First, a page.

Residents struggle to afford jail phone calls
CHICOPEE, Mass. (AP) — Jennifer Thurston’s family spends up to $50 a week on phone calls to stay in touch with her while she is in custody. It’s a lot for a family struggling with poverty and poor health.
“My husband’s on disability,” said Thurston, an Adams woman serving time for embezzlement. “He doesn’t have a lot of money.”
Phone calls are sometimes the only comfort for families who live far from the Western Massachusetts Regional Women’s Correctional Center, run by the Hampden County Sheriff’s Department, where Thurston and other women from surrounding counties are held both before trial and while serving sentences.
But the calls are costly because they must be made through an outside company — much more costly than for people outside jails.
Calls at the jail cost 12 cents per minute. While this is one of the lowest rates in jails across the state, and 42 percent lower than the 21-cents-per-minute rate cap set by the state Department of Telecommunications and Cable, critics say the cost penalizes poor people.
“It is perverse to rack up (phone) charges for a vulnerable population,” said Brian Highsmith, an attorney with the National Consumer Law Center in Boston. “It’s their only lifeline to the outside world.”
Prisoners and their families pay the jail’s phone company, Global Tel-Link Corp., in order to make and receive calls. The company then returns a percentage of that revenue back to the jail, which the jail uses to pay some of its costs, including security costs of call monitoring.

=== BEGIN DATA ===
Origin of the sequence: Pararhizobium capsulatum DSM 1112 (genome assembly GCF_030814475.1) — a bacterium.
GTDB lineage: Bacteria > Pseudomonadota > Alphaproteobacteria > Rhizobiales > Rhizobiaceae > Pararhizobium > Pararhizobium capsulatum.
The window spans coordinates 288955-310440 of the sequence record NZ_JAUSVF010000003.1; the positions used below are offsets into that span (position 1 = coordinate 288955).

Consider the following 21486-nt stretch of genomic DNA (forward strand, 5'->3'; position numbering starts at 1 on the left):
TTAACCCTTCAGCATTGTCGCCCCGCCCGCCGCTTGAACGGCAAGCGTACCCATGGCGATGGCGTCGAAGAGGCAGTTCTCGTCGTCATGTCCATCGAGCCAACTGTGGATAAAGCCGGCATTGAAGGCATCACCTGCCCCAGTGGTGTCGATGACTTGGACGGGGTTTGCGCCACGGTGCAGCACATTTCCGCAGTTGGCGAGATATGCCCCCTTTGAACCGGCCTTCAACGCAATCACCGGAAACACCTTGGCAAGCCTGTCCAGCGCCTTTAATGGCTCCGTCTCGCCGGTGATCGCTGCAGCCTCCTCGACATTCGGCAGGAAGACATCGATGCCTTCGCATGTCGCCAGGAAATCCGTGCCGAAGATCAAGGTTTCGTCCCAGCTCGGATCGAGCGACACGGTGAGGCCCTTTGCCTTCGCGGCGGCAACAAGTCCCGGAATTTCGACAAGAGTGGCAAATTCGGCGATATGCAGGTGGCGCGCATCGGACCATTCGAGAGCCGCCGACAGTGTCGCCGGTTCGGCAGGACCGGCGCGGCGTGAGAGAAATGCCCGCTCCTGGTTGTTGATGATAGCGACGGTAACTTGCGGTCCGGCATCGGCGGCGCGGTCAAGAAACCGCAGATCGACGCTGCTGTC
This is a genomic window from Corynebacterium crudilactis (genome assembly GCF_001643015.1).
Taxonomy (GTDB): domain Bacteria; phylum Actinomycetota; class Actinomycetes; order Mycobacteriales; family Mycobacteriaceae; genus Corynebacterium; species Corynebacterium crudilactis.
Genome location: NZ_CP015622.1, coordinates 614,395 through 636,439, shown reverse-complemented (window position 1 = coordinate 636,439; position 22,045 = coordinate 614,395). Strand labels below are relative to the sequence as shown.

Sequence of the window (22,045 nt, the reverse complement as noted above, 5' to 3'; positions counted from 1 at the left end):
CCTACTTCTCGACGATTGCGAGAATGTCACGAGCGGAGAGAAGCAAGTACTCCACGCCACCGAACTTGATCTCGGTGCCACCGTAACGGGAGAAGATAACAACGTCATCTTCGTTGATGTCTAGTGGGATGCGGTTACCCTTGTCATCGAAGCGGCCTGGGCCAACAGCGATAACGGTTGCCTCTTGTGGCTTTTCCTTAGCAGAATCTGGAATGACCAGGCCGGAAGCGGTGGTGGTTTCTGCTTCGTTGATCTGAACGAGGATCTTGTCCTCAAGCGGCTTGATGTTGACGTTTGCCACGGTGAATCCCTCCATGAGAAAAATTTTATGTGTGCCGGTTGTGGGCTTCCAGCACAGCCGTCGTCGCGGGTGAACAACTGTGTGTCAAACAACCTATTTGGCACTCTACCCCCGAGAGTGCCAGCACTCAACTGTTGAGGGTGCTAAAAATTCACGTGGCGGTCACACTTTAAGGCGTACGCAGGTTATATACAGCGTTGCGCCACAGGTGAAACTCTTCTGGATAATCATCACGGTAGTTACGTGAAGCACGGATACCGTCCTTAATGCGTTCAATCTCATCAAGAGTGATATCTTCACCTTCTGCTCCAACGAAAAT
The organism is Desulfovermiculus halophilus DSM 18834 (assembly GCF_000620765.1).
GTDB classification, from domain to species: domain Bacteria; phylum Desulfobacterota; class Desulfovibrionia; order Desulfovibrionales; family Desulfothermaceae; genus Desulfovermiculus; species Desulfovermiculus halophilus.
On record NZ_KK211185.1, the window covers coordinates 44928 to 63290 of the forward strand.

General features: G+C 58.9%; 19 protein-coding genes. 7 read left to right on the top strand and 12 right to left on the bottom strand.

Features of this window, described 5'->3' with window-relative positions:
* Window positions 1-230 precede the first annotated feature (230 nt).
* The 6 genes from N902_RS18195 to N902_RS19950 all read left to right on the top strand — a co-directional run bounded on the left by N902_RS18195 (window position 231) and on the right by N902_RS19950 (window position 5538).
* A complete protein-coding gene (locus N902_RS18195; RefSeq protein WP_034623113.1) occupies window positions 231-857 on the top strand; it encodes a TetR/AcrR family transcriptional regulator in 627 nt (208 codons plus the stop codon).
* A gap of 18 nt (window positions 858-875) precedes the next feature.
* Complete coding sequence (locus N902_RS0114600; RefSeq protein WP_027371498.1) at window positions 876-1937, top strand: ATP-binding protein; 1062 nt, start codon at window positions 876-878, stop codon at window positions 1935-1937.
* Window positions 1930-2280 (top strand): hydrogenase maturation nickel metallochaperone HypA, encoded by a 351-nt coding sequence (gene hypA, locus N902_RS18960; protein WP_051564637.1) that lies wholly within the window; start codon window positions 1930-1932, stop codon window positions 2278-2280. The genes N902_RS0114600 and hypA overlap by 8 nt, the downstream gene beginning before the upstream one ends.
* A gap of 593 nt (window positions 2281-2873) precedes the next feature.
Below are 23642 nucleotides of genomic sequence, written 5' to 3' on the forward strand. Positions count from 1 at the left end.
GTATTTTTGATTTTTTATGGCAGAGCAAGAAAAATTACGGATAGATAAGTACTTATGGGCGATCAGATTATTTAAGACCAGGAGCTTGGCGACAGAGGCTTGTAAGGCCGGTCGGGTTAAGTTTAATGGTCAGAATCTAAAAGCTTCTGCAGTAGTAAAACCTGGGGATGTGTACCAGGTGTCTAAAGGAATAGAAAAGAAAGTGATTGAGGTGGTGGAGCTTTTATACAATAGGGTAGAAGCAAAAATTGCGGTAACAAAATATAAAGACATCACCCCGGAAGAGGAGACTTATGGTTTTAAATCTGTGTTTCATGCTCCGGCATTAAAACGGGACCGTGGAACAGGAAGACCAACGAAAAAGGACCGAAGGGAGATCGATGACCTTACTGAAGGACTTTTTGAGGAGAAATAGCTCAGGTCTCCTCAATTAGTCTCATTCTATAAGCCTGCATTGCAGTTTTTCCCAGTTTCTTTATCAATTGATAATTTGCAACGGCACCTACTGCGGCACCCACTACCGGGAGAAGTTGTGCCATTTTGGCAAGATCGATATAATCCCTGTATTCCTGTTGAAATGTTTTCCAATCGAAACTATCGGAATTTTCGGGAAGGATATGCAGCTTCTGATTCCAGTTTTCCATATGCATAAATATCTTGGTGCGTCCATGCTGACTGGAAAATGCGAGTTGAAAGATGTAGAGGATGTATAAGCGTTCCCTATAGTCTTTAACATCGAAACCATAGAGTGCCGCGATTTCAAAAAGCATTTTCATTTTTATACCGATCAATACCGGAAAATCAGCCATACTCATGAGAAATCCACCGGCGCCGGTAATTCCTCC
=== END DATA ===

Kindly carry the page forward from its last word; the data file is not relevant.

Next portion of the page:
In Hampden County, the revenue pays for valuable programs and activities, says Sheriff Nicholas Cocchi. The revenue returned to the jail provides library services, education supplies, teachers and mentors, GED testing, culinary training and other programs. The department also uses the money to pay the Pioneer Valley Transportation Authority to run a dedicated bus from downtown Springfield to the Ludlow men’s jail, at an $118,000 yearly cost.
“Each inmate pays a small fee per individual call which then results in a pool of funds directed right back into inmate programs,” Cocchi said in an email. The jail also gives inmates unlimited free phone calls to their attorneys, and five free calls.
But the expenses make families rush through phone calls.
“She has to (talk) a hundred miles an hour to get it all out, in case we get cut off,” said Wahya Wolfpaw, of Worcester, while her daughter was in jail.
Global Tel-Link Corp. is one of two corrections phone companies that dominate the national $1.2 billion per year industry. It paid the Hampden County department $725,000 for phone calls to and from all its facilities between July 2016 and June 2017, according to records supplied by the department. Phone calls to and from the women’s jail during that same period netted the department $110,000.
Opponents see the system as unethical and predatory. Companies are using jails and prisons as a profit center, they say, and shifting what should be governmental costs onto people who are poor and powerless.
More than eight states agree. New York, California and Michigan are among states that have reduced the cost of calls by outlawing or curbing revenue-sharing.
Around the country, lawsuits have been filed over excessive jail and prison phone costs. Activists and attorneys say the families of prisoners, most of them poor, should not be shouldering what is the responsibility of the state, and paying significantly more for phone calls than free citizens.